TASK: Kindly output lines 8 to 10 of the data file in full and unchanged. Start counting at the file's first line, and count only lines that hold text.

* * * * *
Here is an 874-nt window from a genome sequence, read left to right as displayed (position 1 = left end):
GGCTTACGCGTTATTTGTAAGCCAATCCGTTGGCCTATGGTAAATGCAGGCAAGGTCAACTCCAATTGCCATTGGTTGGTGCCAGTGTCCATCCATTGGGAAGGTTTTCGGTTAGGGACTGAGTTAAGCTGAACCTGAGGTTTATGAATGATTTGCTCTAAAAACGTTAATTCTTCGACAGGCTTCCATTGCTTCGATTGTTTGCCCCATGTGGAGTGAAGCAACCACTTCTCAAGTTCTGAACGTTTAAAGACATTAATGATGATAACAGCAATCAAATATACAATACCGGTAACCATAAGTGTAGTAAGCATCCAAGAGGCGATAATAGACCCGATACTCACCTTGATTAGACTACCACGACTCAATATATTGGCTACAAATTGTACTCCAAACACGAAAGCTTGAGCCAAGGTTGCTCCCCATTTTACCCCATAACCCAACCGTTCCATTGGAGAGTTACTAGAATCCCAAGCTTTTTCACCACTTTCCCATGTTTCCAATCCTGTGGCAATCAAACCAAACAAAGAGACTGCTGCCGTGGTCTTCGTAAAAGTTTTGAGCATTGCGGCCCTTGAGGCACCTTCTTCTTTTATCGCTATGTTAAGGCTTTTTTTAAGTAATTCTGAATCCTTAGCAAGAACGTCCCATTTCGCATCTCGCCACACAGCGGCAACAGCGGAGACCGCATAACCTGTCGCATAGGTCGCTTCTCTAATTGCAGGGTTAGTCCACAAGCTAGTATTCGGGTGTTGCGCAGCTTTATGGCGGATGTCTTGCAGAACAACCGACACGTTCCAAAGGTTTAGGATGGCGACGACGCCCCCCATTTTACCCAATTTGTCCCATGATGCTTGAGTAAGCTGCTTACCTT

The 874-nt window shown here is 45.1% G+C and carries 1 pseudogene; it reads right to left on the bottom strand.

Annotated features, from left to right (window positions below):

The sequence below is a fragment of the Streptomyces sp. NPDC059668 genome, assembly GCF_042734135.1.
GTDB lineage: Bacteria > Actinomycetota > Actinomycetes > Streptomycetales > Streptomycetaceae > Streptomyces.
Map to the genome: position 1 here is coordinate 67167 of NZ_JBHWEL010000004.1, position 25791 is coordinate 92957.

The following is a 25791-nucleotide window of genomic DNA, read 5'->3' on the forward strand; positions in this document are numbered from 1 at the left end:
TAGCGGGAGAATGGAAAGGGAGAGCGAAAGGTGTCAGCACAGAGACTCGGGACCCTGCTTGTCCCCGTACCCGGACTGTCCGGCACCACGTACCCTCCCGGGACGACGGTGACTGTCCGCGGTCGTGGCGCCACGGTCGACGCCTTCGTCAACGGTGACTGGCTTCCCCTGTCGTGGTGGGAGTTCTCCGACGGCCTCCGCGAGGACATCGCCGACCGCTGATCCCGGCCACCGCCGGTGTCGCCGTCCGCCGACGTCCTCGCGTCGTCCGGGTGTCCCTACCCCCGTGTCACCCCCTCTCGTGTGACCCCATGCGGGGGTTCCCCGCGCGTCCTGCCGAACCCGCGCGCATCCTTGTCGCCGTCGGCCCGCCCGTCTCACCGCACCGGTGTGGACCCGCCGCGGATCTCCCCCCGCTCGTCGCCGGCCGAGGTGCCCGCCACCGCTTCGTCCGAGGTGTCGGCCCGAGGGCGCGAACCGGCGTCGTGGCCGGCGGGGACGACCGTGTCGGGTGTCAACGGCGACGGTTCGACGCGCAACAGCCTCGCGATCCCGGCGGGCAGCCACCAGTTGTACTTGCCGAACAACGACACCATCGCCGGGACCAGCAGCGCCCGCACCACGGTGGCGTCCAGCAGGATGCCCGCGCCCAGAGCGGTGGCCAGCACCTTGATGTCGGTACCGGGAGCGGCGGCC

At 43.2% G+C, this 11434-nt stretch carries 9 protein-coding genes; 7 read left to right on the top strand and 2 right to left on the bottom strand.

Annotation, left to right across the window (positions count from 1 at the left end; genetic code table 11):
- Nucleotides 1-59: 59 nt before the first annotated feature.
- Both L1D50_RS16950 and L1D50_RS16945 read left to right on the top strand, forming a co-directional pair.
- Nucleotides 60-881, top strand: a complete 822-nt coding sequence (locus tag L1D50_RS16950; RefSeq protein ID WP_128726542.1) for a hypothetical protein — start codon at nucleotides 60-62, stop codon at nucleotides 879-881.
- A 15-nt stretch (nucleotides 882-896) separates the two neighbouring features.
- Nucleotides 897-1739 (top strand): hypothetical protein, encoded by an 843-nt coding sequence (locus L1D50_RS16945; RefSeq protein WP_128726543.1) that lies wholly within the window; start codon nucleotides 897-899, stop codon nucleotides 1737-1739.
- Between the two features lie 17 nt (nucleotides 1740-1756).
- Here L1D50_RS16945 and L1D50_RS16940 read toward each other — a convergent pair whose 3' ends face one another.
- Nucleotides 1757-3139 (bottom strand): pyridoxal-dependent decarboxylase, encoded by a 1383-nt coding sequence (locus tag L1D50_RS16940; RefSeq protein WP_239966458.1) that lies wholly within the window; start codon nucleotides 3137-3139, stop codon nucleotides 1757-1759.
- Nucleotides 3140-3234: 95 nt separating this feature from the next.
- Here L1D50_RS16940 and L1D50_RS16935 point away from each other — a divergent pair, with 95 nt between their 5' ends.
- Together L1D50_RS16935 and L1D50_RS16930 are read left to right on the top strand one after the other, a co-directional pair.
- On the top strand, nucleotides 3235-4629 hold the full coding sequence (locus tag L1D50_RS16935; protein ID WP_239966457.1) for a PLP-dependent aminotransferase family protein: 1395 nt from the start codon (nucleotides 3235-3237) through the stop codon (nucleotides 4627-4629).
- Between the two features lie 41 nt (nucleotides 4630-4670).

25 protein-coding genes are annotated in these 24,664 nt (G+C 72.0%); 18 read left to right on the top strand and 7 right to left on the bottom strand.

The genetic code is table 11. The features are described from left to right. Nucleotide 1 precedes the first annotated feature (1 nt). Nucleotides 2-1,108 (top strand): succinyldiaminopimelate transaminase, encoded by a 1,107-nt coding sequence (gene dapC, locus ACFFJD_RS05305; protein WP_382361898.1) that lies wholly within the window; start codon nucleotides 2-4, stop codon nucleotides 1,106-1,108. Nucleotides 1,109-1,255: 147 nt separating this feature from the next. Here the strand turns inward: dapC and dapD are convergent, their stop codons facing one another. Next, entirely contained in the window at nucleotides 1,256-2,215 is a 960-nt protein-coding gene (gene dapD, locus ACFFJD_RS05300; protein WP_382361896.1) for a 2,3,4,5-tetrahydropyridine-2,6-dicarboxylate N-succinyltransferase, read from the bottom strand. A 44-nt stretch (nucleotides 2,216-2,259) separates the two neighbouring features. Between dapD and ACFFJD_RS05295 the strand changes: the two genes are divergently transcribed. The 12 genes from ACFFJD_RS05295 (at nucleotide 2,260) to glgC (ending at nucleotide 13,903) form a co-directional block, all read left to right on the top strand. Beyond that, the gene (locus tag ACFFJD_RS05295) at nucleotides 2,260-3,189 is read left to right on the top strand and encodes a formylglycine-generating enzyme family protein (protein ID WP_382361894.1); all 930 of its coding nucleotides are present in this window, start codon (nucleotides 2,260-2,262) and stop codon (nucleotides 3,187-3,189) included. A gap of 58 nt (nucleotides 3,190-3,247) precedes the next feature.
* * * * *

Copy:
The following is a 25791-nucleotide window of genomic DNA, read 5'->3' on the forward strand; positions in this document are numbered from 1 at the left end:
TAGCGGGAGAATGGAAAGGGAGAGCGAAAGGTGTCAGCACAGAGACTCGGGACCCTGCTTGTCCCCGTACCCGGACTGTCCGGCACCACGTACCCTCCCGGGACGACGGTGACTGTCCGCGGTCGTGGCGCCACGGTCGACGCCTTCGTCAACGGTGACTGGCTTCCCCTGTCGTGGTGGGAGTTCTCCGACGGCCTCCGCGAGGACATCGCCGACCGCTGATCCCGGCCACCGCCGGTGTCGCCGTCCGCCGACGTCCTCGCGTCGTCCGGGTGTCCCTACCCCCGTGTCACCCCCTCTCGTGTGACCCCATGCGGGGGTTCCCCGCGCGTCCTGCCGAACCCGCGCGCATCCTTGTCGCCGTCGGCCCGCCCGTCTCACCGCACCGGTGTGGACCCGCCGCGGATCTCCCCCCGCTCGTCGCCGGCCGAGGTGCCCGCCACCGCTTCGTCCGAGGTGTCGGCCCGAGGGCGCGAACCGGCGTCGTGGCCGGCGGGGACGACCGTGTCGGGTGTCAACGGCGACGGTTCGACGCGCAACAGCCTCGCGATCCCGGCGGGCAGCCACCAGTTGTACTTGCCGAACAACGACACCATCGCCGGGACCAGCAGCGCCCGCACCACGGTGGCGTCCAGCAGGATGCCCGCGCCCAGAGCGGTGGCCAGCACCTTGATGTCGGTACCGGGAGCGGCGGCC

At 43.2% G+C, this 11434-nt stretch carries 9 protein-coding genes; 7 read left to right on the top strand and 2 right to left on the bottom strand.